BFGUITAR

01-11-2008, 11:11 AM

I like to fiddle around with numbers and try to put the strength and power of an oly lifter into numbers and than compare it to every day things.

Lets assume a 250kg C+J. Definitely a strong lift for anyone, but possible.

Lets also assume the lifter is about 6 feet tall and almost 10 feet with his hands straight up. This comes to about 3 m.

Lets also assume hes lifting this weight on the planet Earth.

Using a simple equation, PE=mgh it ends up that you need at least 7350 joules of energy. Now we know that life isnt perfect and we will need to put it about 30% more energy due to the nature of the lift and other factors (balance, inefficient conversion of energy...)

So lets just say an even 10 000 joules.

In terms of calories, this is 2400 calories.

A person C+J 250 kg is using up almost as much energy as a person uses up in a day all in a matter of seconds...

Now lets look at a more realistic lift for us... How about a 100kg C+J. This is about 1000 calories. Still, a lot of energy.

Im starting to think now... oly lifting could easily be used for weight loss assuming you know the technique and have the strength.

To be honest, these numbers look too good to be true. And in science, when something looks to good, its probably is. Can someone else look over my work? Im pretty confident with my abilities but still... thats a lot of energy in a short amount of time.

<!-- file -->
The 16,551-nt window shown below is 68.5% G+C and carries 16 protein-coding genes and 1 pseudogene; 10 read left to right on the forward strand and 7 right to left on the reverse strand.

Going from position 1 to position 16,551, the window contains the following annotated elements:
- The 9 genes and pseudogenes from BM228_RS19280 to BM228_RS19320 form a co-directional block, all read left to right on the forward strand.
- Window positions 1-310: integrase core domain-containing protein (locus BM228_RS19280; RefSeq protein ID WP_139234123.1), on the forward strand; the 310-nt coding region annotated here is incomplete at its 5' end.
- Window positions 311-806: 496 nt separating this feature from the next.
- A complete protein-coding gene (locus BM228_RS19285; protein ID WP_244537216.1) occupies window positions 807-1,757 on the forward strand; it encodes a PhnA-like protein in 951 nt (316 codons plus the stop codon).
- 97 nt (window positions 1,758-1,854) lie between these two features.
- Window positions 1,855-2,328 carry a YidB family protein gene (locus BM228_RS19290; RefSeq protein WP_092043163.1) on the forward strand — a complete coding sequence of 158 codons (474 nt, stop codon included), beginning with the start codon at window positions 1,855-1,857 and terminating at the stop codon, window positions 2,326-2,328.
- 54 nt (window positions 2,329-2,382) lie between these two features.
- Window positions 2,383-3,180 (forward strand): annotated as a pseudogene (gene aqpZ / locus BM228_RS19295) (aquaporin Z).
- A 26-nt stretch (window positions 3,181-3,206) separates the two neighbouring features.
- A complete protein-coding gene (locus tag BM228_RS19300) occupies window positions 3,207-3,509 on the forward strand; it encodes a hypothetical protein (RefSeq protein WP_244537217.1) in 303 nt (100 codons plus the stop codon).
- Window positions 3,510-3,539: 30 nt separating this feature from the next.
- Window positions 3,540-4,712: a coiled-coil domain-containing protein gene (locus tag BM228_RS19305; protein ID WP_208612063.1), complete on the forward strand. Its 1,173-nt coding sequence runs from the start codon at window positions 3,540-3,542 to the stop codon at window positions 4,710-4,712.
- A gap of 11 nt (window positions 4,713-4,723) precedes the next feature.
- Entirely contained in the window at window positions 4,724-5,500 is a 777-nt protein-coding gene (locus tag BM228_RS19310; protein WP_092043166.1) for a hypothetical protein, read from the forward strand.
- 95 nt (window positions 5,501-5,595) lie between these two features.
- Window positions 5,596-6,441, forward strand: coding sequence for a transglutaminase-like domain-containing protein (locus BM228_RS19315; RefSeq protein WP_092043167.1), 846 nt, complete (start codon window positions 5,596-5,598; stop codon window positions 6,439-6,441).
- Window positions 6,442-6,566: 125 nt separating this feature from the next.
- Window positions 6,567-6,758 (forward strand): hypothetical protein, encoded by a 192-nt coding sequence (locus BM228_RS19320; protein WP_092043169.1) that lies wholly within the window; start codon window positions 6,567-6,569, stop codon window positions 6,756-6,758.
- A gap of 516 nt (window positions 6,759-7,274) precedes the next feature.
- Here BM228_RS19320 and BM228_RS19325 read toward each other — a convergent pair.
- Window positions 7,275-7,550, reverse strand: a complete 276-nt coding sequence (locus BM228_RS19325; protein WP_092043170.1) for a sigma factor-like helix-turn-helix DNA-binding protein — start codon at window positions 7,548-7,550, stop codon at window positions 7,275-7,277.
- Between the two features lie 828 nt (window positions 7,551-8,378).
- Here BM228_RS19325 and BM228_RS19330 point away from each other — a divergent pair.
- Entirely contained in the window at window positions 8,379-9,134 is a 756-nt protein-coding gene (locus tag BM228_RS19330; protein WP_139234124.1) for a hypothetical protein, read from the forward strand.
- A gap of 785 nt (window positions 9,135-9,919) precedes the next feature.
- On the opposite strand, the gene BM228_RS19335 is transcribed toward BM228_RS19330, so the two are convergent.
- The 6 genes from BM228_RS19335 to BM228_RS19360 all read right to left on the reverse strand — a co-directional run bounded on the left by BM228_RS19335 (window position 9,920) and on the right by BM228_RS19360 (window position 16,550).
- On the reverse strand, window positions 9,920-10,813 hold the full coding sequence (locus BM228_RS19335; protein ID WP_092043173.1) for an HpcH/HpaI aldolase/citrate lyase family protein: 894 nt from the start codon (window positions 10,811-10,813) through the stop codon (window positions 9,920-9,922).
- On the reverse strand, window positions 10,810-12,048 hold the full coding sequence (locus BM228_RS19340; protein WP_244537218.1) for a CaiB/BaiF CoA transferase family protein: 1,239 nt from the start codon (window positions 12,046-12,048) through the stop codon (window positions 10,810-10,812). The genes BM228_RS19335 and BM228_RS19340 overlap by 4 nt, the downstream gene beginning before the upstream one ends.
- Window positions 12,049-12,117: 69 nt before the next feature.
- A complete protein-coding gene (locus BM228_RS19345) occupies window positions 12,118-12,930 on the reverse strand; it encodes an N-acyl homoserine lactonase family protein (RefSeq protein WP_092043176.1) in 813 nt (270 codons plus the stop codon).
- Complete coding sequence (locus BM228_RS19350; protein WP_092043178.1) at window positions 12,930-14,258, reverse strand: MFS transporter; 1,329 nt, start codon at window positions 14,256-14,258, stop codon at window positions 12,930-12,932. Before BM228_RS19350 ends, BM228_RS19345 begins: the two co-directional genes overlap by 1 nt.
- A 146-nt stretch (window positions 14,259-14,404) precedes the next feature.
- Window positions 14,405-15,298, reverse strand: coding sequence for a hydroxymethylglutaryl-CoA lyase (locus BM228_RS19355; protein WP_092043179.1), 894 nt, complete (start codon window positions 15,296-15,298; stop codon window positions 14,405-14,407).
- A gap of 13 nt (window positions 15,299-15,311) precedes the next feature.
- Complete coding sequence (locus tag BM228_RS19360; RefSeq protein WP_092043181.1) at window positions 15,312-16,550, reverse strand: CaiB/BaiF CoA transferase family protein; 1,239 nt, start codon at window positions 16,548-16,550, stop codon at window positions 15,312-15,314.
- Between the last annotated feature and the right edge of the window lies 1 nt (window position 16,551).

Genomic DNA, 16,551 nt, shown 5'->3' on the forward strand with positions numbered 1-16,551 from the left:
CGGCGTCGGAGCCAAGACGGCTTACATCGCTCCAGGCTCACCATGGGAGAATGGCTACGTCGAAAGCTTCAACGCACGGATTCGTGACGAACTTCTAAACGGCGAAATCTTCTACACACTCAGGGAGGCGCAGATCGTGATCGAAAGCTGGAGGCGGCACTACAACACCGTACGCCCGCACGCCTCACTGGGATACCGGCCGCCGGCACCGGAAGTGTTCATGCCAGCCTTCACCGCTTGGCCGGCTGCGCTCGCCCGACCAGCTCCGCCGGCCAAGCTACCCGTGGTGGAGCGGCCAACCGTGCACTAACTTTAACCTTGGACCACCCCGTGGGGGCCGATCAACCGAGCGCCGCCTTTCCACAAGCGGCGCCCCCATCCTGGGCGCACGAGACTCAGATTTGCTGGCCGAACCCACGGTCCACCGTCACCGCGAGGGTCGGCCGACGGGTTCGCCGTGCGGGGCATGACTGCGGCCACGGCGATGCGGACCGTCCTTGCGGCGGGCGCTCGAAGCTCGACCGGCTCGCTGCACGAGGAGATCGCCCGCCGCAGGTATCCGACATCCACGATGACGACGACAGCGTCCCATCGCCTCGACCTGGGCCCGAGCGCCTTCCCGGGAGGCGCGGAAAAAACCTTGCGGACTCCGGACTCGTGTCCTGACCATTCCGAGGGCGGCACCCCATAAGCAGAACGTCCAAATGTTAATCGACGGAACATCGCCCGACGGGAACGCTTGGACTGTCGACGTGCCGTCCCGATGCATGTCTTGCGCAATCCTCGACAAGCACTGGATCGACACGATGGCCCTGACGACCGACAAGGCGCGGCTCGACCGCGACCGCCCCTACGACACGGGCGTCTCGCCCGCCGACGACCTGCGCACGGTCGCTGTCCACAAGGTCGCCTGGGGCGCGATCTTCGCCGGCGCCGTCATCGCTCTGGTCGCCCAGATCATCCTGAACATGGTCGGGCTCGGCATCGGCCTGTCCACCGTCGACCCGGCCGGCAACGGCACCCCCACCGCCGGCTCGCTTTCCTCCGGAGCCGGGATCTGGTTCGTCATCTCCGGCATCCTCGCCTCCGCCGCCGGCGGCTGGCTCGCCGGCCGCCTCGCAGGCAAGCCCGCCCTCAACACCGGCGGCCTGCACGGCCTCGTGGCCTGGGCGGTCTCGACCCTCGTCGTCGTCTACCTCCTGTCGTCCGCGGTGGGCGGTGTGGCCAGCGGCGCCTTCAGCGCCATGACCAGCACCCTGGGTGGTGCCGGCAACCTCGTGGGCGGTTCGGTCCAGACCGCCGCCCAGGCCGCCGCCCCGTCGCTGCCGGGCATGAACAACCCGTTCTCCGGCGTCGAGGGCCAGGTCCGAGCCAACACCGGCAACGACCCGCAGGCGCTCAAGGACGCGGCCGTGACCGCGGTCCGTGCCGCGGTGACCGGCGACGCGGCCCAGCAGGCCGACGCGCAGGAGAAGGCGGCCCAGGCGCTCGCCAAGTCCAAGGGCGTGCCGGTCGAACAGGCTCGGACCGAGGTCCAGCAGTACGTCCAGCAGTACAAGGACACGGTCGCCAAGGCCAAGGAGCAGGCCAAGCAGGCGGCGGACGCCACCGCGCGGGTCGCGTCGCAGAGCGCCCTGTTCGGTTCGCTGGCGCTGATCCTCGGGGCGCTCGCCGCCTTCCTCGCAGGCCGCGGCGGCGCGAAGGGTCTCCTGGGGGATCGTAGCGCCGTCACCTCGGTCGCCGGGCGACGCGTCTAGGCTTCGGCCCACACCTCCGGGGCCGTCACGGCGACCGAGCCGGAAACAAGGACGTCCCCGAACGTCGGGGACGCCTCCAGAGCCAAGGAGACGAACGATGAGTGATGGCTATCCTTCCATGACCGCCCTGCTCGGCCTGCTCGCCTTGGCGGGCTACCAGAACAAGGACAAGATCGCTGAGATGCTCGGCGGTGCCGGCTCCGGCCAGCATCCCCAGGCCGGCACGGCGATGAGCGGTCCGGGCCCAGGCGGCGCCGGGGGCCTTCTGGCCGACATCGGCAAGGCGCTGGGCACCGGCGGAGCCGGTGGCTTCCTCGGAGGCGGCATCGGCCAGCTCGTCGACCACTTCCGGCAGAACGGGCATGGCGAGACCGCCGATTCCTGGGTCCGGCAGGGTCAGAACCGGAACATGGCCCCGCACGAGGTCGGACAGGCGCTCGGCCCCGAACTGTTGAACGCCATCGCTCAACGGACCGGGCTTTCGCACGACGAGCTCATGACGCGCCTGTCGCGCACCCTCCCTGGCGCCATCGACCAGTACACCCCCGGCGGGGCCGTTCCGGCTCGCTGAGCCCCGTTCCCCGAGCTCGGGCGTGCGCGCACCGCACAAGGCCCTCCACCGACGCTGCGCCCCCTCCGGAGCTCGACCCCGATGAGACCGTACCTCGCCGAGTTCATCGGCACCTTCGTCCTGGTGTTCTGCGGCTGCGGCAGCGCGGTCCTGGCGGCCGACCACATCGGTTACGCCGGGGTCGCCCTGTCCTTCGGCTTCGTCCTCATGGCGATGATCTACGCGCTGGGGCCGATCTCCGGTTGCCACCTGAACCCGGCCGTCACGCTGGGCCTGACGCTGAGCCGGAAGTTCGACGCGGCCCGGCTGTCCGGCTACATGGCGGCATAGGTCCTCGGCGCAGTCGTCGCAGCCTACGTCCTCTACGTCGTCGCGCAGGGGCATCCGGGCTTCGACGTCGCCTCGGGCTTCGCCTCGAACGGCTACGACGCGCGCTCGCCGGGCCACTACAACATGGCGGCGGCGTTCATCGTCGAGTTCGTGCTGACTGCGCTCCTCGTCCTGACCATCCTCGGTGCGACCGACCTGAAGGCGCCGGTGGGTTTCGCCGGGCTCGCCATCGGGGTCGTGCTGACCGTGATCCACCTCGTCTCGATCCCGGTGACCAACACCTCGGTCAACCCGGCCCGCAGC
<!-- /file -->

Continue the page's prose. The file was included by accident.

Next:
Lets assume a 250kg C+J. Definitely a strong lift for anyone, but possible.

Lets also assume the lifter is about 6 feet tall and almost 10 feet with his hands straight up. This comes to about 3 m.

Lets also assume hes lifting this weight on the planet Earth.

Using a simple equation, PE=mgh it ends up that you need at least 7350 joules of energy. Now we know that life isnt perfect and we will need to put it about 30% more energy due to the nature of the lift and other factors (balance, inefficient conversion of energy...)

So lets just say an even 10 000 joules.

In terms of calories, this is 2400 calories.

A person C+J 250 kg is using up almost as much energy as a person uses up in a day all in a matter of seconds...

Now lets look at a more realistic lift for us... How about a 100kg C+J. This is about 1000 calories. Still, a lot of energy.

Im starting to think now... oly lifting could easily be used for weight loss assuming you know the technique and have the strength.

To be honest, these numbers look too good to be true. And in science, when something looks to good, its probably is. Can someone else look over my work? Im pretty confident with my abilities but still... thats a lot of energy in a short amount of time.